Why the Google search 'Herpes' comes before far too many deaths.

Google has become the modern day confessional.

It’s where we go when we’ve just had our heart broken.

It’s who we ask when we think we might not be having enough sex, or eating a sufficient amount of Omega 3.

It’s who we tell about the symptoms we don’t really want to repeat to the doctor.

It answers, dutifully, never smirking or raising an eyebrow. It won’t tell your parents, as long as you carefully clear your browser history.

Author Marian Keyes speaks about her experience of overcoming depression. Post continues below. 

But by pouring information into Google, we’ve also transformed it into an all-knowing oracle. What can a website, that receives more than 3.5 billion searches every single day, tell us about ourselves?

Big data scientist, Seth Stephens-Davidowitz, has spent more than five years studying our Google searches, which he says is like “a digital truth serum”.

One of the most interesting findings of his research were search trends around the subject of suicide.

Stephens-Davidowitz says there’s an unsurprising correlation between searches for ‘how to commit suicide’ and suicide rates within any given city.

That tells us that people who google those four words are at serious risk.

But what do people search before they type in those terms? And could those searches provide some insight into what people are thinking and feeling before they die by suicide?


“I found the number one category of searches before suicidal search was a health problem,” Stephens-Davidowitz said on the ABC’s Conversations podcast.

The number one health problem that precedes a suicidal search is, as one might guess, depression.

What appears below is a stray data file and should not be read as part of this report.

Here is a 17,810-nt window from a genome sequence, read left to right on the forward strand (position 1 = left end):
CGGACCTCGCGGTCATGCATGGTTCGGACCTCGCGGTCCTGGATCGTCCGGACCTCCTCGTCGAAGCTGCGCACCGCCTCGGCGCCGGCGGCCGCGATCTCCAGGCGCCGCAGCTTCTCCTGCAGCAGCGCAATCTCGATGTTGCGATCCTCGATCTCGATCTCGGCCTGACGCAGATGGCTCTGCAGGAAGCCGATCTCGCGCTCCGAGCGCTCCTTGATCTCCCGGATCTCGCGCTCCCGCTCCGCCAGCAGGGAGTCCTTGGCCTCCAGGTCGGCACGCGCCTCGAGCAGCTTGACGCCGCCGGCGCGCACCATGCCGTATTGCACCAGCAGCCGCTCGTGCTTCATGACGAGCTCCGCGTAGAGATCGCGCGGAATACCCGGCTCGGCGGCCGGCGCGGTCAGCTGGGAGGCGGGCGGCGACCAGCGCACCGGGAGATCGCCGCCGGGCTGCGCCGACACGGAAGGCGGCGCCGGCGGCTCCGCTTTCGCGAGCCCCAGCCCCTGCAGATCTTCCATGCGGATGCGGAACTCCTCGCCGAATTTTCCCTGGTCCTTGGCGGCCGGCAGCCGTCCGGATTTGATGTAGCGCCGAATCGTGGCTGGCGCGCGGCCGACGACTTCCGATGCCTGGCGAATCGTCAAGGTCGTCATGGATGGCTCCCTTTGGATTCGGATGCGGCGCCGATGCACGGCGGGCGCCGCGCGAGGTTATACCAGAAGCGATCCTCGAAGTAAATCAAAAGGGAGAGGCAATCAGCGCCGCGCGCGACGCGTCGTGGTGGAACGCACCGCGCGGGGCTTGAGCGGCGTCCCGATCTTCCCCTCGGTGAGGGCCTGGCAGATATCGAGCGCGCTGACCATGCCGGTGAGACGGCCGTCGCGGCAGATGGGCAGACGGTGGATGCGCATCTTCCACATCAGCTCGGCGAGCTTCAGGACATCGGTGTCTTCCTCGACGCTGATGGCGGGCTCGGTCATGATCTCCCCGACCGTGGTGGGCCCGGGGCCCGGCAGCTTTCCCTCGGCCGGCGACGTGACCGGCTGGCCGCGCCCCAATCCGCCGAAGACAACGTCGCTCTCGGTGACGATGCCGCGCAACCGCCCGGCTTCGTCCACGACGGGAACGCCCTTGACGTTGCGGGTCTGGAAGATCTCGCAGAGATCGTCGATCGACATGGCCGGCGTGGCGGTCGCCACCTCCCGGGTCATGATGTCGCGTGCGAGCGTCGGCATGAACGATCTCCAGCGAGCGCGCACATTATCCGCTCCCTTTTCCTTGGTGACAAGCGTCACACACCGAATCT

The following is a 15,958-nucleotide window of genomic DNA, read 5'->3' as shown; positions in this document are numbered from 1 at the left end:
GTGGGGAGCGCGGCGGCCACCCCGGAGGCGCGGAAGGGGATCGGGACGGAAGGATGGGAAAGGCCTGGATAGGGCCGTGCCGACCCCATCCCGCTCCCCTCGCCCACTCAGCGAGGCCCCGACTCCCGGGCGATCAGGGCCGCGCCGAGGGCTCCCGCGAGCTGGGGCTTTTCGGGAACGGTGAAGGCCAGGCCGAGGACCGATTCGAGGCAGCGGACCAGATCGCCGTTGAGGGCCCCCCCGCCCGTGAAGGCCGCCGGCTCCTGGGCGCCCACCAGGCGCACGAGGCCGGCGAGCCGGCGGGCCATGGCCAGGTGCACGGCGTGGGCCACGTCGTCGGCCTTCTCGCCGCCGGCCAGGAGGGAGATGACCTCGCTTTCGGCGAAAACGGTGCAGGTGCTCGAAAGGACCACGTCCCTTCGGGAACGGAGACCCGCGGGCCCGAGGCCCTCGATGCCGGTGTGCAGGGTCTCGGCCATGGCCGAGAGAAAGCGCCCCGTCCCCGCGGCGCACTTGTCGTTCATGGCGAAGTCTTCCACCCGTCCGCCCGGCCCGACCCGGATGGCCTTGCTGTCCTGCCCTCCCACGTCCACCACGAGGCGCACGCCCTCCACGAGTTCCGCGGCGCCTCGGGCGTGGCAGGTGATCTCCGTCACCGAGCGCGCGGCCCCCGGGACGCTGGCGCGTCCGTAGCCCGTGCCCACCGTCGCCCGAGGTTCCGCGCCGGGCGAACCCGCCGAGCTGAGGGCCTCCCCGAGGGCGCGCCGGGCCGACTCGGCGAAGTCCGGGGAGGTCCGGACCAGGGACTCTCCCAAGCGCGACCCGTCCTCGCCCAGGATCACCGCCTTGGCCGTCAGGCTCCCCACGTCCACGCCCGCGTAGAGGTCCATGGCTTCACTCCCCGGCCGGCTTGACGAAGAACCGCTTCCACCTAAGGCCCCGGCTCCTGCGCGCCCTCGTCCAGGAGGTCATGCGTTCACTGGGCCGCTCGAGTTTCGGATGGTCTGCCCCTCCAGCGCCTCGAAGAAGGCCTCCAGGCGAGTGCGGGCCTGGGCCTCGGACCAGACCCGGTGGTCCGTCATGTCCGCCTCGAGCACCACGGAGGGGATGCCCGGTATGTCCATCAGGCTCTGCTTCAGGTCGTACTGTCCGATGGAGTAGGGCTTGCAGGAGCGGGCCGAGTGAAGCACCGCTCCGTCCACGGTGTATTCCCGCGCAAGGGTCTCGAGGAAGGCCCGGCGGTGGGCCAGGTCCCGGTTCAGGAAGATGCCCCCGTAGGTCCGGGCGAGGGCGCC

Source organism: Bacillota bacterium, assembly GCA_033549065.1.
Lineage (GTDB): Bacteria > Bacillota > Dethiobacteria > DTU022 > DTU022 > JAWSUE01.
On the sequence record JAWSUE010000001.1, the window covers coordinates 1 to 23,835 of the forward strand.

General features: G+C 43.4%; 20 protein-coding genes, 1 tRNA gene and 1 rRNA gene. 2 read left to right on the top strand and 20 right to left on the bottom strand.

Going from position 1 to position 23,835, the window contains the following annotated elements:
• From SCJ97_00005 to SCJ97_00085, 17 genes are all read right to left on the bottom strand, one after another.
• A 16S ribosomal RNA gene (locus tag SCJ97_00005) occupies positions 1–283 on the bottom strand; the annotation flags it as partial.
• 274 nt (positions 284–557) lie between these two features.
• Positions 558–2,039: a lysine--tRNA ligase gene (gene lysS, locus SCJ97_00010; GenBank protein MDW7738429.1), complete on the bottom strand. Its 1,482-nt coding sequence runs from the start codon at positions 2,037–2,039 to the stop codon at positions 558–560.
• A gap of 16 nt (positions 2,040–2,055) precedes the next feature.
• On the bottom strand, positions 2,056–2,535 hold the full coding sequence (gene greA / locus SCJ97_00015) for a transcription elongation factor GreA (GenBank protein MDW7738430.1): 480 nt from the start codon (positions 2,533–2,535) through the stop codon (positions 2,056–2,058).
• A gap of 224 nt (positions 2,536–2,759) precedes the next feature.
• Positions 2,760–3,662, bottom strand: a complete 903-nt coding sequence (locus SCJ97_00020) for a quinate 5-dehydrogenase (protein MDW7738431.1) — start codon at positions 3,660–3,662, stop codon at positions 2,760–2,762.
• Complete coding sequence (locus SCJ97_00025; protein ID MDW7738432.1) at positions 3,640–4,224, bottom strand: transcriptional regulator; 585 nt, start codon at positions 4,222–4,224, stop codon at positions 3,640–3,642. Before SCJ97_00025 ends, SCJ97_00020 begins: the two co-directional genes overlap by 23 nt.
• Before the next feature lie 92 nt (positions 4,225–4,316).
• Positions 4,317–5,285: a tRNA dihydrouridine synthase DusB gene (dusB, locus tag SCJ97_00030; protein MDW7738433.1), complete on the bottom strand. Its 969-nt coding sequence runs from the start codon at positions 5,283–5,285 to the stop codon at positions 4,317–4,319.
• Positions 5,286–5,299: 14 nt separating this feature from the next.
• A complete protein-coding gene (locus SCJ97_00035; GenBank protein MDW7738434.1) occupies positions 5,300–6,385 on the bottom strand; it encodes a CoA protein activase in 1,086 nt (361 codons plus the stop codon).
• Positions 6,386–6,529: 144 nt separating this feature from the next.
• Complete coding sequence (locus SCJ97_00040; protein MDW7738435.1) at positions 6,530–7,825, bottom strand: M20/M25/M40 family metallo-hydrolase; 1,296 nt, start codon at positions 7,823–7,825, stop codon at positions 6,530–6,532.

But another, right near the top, is one that Stephens-Davidowitz says “shocked” him.

It was a sexually transmitted disease. Herpes.

“So people search that they’ve just been diagnosed with herpes, and then follow it with a search for suicide,” he said.

There’s no ‘cure’ for herpes, but it’s not life-threatening, and has relatively few physical symptoms.

Treatments include:

  • Salt baths
  • Ice packs to affected areas
  • Pain relief
  • Antiviral medication

Antiviral medication can be used to help reduce transmission to a sexual partner. Recurrence of an outbreak is usually mild, or comes with no symptoms at all. Though a diagnosis might be shocking, living with the condition is entirely manageable, and there’s an enormous amount of support available, from doctors to counsellors.

It’s estimated about one in 10 adult Australians have genital herpes, but it remains heavily stigmatised.

“I also looked at what searches people make when they make a search for ‘herpes’ and ‘suicide’,” Stephens-Davidowitz says, “and one of the top other searches they make is ‘celebrities with herpes’.”

Thus, what people are doing at their most vulnerable, is researching whether any of their role models share the condition.

The results are dismal. Though many celebrities have been ‘accused’ of having herpes, almost all of them deny it, further perpetuating the shame associated with the infection. Actress and director Anne Heche is one of the very few celebrities to speak publicly about their herpes diagnosis.

Speaking to NPR, Stephens-Davidowitz says that this data can offer “a profound insight into the human psyche”.

This knowledge, he suggests, “should be incorporated into how doctors tell someone that they have herpes or how schools teach kids about these STDs”.

The reality is – young people believe a herpes diagnosis means their life is ruined. And it’s not.

“Silly as it sounds,” Stephens-Davidowitz said last year at the University of California, “if a bunch of celebrities came out and say they have herpes, it will save lives.”
 If you think you may be experiencing depression or another mental health problem, please contact your general practitioner or in Australia, contact Lifeline 13 11 14 for support or beyondblue 1300 22 4636.